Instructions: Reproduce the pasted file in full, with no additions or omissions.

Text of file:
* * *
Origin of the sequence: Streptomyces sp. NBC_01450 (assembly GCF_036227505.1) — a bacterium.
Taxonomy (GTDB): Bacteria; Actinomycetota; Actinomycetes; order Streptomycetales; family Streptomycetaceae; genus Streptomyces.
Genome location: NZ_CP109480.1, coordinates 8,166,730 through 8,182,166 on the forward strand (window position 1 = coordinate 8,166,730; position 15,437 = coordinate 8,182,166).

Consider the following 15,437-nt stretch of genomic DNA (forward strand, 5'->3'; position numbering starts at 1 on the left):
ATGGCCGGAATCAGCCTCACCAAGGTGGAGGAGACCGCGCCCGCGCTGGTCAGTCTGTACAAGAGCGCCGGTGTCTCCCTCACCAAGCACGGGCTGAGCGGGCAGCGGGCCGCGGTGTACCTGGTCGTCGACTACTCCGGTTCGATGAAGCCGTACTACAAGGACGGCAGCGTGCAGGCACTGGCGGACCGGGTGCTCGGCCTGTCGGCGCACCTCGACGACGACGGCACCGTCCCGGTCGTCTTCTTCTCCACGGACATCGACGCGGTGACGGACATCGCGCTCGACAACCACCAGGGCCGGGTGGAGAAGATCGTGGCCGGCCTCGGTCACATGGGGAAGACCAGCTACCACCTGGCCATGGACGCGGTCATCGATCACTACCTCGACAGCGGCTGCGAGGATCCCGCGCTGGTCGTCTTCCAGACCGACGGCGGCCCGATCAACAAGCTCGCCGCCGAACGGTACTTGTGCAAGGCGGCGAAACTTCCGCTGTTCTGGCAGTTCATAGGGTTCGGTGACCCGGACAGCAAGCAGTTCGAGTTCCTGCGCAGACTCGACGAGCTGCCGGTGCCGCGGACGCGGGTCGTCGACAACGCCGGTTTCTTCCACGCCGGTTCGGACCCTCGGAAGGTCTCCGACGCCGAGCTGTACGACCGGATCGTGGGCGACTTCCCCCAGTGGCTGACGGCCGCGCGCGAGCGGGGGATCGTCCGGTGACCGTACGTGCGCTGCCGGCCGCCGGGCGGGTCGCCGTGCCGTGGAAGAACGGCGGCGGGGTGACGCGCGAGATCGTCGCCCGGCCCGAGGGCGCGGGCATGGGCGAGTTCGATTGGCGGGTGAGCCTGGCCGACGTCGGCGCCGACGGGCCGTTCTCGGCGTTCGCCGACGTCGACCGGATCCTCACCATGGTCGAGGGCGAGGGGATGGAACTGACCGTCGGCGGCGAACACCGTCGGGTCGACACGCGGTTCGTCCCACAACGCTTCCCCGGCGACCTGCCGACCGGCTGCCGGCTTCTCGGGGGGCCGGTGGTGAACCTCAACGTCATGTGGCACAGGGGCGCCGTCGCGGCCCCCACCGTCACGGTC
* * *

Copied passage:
Origin of the sequence: Streptomyces sp. NBC_01450 (assembly GCF_036227505.1) — a bacterium.
Taxonomy (GTDB): Bacteria; Actinomycetota; Actinomycetes; order Streptomycetales; family Streptomycetaceae; genus Streptomyces.
Genome location: NZ_CP109480.1, coordinates 8,166,730 through 8,182,166 on the forward strand (window position 1 = coordinate 8,166,730; position 15,437 = coordinate 8,182,166).

Consider the following 15,437-nt stretch of genomic DNA (forward strand, 5'->3'; position numbering starts at 1 on the left):
ATGGCCGGAATCAGCCTCACCAAGGTGGAGGAGACCGCGCCCGCGCTGGTCAGTCTGTACAAGAGCGCCGGTGTCTCCCTCACCAAGCACGGGCTGAGCGGGCAGCGGGCCGCGGTGTACCTGGTCGTCGACTACTCCGGTTCGATGAAGCCGTACTACAAGGACGGCAGCGTGCAGGCACTGGCGGACCGGGTGCTCGGCCTGTCGGCGCACCTCGACGACGACGGCACCGTCCCGGTCGTCTTCTTCTCCACGGACATCGACGCGGTGACGGACATCGCGCTCGACAACCACCAGGGCCGGGTGGAGAAGATCGTGGCCGGCCTCGGTCACATGGGGAAGACCAGCTACCACCTGGCCATGGACGCGGTCATCGATCACTACCTCGACAGCGGCTGCGAGGATCCCGCGCTGGTCGTCTTCCAGACCGACGGCGGCCCGATCAACAAGCTCGCCGCCGAACGGTACTTGTGCAAGGCGGCGAAACTTCCGCTGTTCTGGCAGTTCATAGGGTTCGGTGACCCGGACAGCAAGCAGTTCGAGTTCCTGCGCAGACTCGACGAGCTGCCGGTGCCGCGGACGCGGGTCGTCGACAACGCCGGTTTCTTCCACGCCGGTTCGGACCCTCGGAAGGTCTCCGACGCCGAGCTGTACGACCGGATCGTGGGCGACTTCCCCCAGTGGCTGACGGCCGCGCGCGAGCGGGGGATCGTCCGGTGACCGTACGTGCGCTGCCGGCCGCCGGGCGGGTCGCCGTGCCGTGGAAGAACGGCGGCGGGGTGACGCGCGAGATCGTCGCCCGGCCCGAGGGCGCGGGCATGGGCGAGTTCGATTGGCGGGTGAGCCTGGCCGACGTCGGCGCCGACGGGCCGTTCTCGGCGTTCGCCGACGTCGACCGGATCCTCACCATGGTCGAGGGCGAGGGGATGGAACTGACCGTCGGCGGCGAACACCGTCGGGTCGACACGCGGTTCGTCCCACAACGCTTCCCCGGCGACCTGCCGACCGGCTGCCGGCTTCTCGGGGGGCCGGTGGTGAACCTCAACGTCATGTGGCACAGGGGCGCCGTCGCGGCCCCCACCGTCACGGTC